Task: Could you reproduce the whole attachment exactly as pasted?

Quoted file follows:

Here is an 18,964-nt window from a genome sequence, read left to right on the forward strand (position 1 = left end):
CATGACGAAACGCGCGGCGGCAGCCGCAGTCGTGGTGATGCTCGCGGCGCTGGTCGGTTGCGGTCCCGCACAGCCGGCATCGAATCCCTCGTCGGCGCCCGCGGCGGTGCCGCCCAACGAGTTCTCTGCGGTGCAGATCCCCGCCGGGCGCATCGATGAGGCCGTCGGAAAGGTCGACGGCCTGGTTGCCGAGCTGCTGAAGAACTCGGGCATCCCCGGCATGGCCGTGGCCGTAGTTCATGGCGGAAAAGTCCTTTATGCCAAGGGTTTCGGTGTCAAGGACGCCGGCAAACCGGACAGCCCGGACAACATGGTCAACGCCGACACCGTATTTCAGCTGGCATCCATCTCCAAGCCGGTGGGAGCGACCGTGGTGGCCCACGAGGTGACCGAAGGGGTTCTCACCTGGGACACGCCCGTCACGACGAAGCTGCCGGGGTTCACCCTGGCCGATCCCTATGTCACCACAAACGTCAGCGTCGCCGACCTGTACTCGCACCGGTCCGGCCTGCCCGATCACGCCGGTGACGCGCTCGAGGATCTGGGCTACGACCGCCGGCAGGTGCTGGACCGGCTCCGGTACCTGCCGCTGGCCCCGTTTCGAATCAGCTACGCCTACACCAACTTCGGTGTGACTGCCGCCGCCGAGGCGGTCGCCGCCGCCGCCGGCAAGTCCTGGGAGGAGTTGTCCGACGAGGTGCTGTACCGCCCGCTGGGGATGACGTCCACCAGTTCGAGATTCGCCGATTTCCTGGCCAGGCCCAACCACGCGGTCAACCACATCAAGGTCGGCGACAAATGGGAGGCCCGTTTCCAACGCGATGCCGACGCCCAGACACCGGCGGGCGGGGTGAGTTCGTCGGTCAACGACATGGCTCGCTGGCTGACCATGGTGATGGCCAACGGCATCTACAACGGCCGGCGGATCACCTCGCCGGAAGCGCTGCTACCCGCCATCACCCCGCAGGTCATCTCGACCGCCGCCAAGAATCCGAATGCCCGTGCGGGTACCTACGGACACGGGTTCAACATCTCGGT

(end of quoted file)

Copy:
Here is an 18,964-nt window from a genome sequence, read left to right on the forward strand (position 1 = left end):
CATGACGAAACGCGCGGCGGCAGCCGCAGTCGTGGTGATGCTCGCGGCGCTGGTCGGTTGCGGTCCCGCACAGCCGGCATCGAATCCCTCGTCGGCGCCCGCGGCGGTGCCGCCCAACGAGTTCTCTGCGGTGCAGATCCCCGCCGGGCGCATCGATGAGGCCGTCGGAAAGGTCGACGGCCTGGTTGCCGAGCTGCTGAAGAACTCGGGCATCCCCGGCATGGCCGTGGCCGTAGTTCATGGCGGAAAAGTCCTTTATGCCAAGGGTTTCGGTGTCAAGGACGCCGGCAAACCGGACAGCCCGGACAACATGGTCAACGCCGACACCGTATTTCAGCTGGCATCCATCTCCAAGCCGGTGGGAGCGACCGTGGTGGCCCACGAGGTGACCGAAGGGGTTCTCACCTGGGACACGCCCGTCACGACGAAGCTGCCGGGGTTCACCCTGGCCGATCCCTATGTCACCACAAACGTCAGCGTCGCCGACCTGTACTCGCACCGGTCCGGCCTGCCCGATCACGCCGGTGACGCGCTCGAGGATCTGGGCTACGACCGCCGGCAGGTGCTGGACCGGCTCCGGTACCTGCCGCTGGCCCCGTTTCGAATCAGCTACGCCTACACCAACTTCGGTGTGACTGCCGCCGCCGAGGCGGTCGCCGCCGCCGCCGGCAAGTCCTGGGAGGAGTTGTCCGACGAGGTGCTGTACCGCCCGCTGGGGATGACGTCCACCAGTTCGAGATTCGCCGATTTCCTGGCCAGGCCCAACCACGCGGTCAACCACATCAAGGTCGGCGACAAATGGGAGGCCCGTTTCCAACGCGATGCCGACGCCCAGACACCGGCGGGCGGGGTGAGTTCGTCGGTCAACGACATGGCTCGCTGGCTGACCATGGTGATGGCCAACGGCATCTACAACGGCCGGCGGATCACCTCGCCGGAAGCGCTGCTACCCGCCATCACCCCGCAGGTCATCTCGACCGCCGCCAAGAATCCGAATGCCCGTGCGGGTACCTACGGACACGGGTTCAACATCTCGGT